5 Popular Rules of Thumb That Can Wreck Your Finances

Before you go, we thought you'd like these...
Before you go close icon
I'm worth way more than that! Unhappy woman with banknote
iStockphoto/Getty Images
Financial rules of thumb have their place. They can help remove the complexity from financial decisions we have to make. Relying on them blindly, however, can be a costly mistake. In fact, some rules of thumb are flat out wrong in many cases.

Here are five of them to watch out for as you make your next big financial move.

1. Pay off debt before saving for retirement. I cringe every time I hear this one. It's sad to see families toiling away for what can be years paying down debt while ignoring retirement savings. Watching them is like watching a movie where everybody but the heroine knows the bad guy is lurking behind the door. And If they are foregoing a company match with their 401(k), they might as well just peek behind that door and get it over with.

Debt, particularly consumer debt, creates financial hardships. And getting out of debt is an important goal. But ignoring all other financial goals in the process is rarely the best option. Instead, guard your credit score, refinance debt to the lowest interest rates possible, and begin saving for retirement as part of a comprehensive, holistic approach to your finances.

2. Spend three times your income on a home. It's been said that you can buy a home that costs roughly three times your family income. This rule of thumb is generally accurate. With reasonably good credit and a down payment most can qualify for a mortgage of 2½ to three times their income. But that doesn't mean it's a good idea. Being house poor feels as suffocating as a packed elevator stuck between floors. Trust me, I've been there.

Rather than going "all in" with a house, save a bit longer for a bigger down payment. Scale back your desire for a McMansion and work to keep your housing costs at no more than 20 percent of your income. And remember, asking a mortgage broker how much you can afford is like asking a barber if you need a haircut.

3. Pay off your smallest debt first. This old chestnut has sometimes wrongly been referred to as the "debt snowball." The debt snowball has nothing to do with what order you pay off your debts. Rather, it refers to paying the same amount each month even as your minimum payments go down. By doing so, you get out of debt faster than if you paid just the monthly minimum payments. Be that as it may, many now refer to the debt snowball as paying off your smallest debt first regardless of the interest rate.

The theory is that paying off one debt quickly will help motivate folks to stay on track. There may be some truth to this for some people. The problem is that it can be very costly, depending on your other debts and interest rates. Rather than mindlessly paying off the smallest debt first regardless of the interest rate, figure out just how much this approach will cost you. It's easy to do with a free calculator such as unbury.me.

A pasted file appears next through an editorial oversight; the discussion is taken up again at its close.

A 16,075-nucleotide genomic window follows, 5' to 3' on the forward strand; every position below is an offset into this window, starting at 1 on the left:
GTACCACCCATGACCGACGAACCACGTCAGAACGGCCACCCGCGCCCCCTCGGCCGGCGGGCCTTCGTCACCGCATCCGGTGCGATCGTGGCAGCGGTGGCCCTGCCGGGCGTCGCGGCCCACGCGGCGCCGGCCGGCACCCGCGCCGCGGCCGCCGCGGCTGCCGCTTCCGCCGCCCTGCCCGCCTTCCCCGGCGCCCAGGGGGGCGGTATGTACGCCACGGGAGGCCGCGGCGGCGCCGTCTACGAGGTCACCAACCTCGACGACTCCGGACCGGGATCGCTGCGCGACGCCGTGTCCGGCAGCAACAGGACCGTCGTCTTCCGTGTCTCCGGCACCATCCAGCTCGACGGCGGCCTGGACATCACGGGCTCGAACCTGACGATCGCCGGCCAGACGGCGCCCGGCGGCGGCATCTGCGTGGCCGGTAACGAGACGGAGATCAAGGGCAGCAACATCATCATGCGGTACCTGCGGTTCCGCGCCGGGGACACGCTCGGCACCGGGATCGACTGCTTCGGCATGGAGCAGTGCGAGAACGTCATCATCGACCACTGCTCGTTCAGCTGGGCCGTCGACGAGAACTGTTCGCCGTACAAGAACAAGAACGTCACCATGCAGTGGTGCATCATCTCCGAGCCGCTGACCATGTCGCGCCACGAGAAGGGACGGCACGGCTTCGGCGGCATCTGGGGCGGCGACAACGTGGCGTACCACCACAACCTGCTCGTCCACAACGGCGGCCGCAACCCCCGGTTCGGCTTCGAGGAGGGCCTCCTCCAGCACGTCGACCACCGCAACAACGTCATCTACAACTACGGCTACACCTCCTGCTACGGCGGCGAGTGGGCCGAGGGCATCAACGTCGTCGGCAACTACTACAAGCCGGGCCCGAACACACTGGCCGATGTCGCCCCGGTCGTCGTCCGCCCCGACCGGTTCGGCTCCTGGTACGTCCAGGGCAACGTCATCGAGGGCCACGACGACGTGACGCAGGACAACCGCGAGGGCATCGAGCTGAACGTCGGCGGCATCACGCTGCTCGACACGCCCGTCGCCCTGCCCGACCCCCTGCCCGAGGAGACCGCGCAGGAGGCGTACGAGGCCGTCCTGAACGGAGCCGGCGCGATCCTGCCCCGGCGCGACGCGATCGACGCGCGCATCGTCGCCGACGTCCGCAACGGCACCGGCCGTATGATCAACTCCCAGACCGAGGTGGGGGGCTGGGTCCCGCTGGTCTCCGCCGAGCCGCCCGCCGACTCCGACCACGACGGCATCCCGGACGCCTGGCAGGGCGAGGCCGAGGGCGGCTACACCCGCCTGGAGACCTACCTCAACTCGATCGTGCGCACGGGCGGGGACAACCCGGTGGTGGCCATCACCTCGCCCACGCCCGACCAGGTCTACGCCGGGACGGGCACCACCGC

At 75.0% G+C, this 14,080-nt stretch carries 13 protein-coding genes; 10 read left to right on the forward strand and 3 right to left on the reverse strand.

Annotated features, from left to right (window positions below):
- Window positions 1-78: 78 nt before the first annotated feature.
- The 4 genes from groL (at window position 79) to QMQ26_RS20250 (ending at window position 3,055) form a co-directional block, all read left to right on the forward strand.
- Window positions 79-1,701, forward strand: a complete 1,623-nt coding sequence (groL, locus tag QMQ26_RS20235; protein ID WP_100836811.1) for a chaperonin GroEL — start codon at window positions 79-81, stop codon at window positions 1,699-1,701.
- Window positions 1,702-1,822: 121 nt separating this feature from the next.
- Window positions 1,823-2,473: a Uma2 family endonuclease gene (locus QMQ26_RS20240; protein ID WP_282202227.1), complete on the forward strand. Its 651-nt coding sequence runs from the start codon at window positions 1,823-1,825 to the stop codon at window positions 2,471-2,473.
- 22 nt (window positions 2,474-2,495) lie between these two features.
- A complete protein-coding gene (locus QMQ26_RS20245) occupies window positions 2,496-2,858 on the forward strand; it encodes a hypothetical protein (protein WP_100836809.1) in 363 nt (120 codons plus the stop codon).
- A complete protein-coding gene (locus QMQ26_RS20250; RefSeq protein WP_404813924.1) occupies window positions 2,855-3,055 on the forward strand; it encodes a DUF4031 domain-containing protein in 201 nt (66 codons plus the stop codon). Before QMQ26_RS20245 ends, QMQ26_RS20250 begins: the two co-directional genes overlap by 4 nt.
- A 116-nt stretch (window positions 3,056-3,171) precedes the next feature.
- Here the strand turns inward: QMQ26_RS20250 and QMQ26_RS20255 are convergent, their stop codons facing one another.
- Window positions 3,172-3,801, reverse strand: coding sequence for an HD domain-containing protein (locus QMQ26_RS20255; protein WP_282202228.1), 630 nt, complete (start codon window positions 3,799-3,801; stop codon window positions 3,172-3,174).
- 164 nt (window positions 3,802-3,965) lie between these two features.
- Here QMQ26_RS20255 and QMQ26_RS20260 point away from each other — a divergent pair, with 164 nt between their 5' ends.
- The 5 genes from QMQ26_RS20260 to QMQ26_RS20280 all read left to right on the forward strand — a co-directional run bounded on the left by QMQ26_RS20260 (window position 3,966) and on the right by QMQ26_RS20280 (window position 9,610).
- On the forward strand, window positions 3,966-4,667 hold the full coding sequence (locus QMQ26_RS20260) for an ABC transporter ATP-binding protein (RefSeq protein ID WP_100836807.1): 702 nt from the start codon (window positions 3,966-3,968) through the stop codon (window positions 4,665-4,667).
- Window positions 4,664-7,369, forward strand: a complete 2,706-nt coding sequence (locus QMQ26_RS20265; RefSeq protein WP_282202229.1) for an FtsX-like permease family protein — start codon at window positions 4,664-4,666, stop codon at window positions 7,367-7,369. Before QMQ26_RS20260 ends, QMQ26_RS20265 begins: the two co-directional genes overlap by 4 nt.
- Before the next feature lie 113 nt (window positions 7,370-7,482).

Armed with actual numbers, you can then make the best choice for you. (Spoiler alert: it's almost always paying off the highest interest rate debts first.)

4. Own your age in bonds. This rule of thumb is intended to help investors create an investment strategy. The most significant asset allocation decision one makes is how much to invest in stocks and how much in bonds. With the "own your age in bonds" rule of thumb, a 30 year old would stash 70 percent in stocks and 30 percent in bonds. At age 50 the bond allocation would rise to 50 percent. I'm not sure what the centenarians among us would do (perhaps leverage a 100 percent bond portfolio).

This investment approach is easy to apply, and that brings to an end the good things we can say about it. The problem is that stocks have historically returned significantly more than bonds. Further, the investing horizon of somebody who is 30 isn't significantly different than somebody who is 50. They both have more than a decade before retirement.

A better approach for long term investors (10 years or more) is a portfolio tilted toward equities. A portfolio of 75 percent equities or more is a good starting point, so long as you can stick to the plan during bear markets.

5. Credit cards cause you to spend more money. I've heard it repeated over and over again that paying with plastic causes you to spend more money. This conclusion is drawn from a number of academic studies, and it has some intuitive appeal. Applying it mindlessly to everybody for all purchases, however, is a mistake.

Here's the truth. Paying with a credit card causes some people to spend more on some things than they otherwise would. If that's you, by all means don't use a credit card for those purchases. But not everybody spends more simply because they use plastic.

I don't spend more on gas because I pay with credit. I drive my car until it nears empty and then gas up. It would be no different if I paid with cash or a debit card. Same is true with groceries and my monthly Netflix subscription (does Netflix even take cash?).

As another example, I didn't spend more on my daughter's college tuition by paying with a credit card. I did, however, nab 2 percent cash back. In fact, since getting my Citi Double Cash card last year I've earned $1,674.19 in cash back. The vast majority of these purchases weren't influenced by the use of plastic.
Read Full Story

Sign up for Finance Report by AOL and get everything from business news to personal finance tips delivered directly to your inbox daily!

Subscribe to our other newsletters

Emails may offer personalized content or ads. Learn more. You may unsubscribe any time.

People are Reading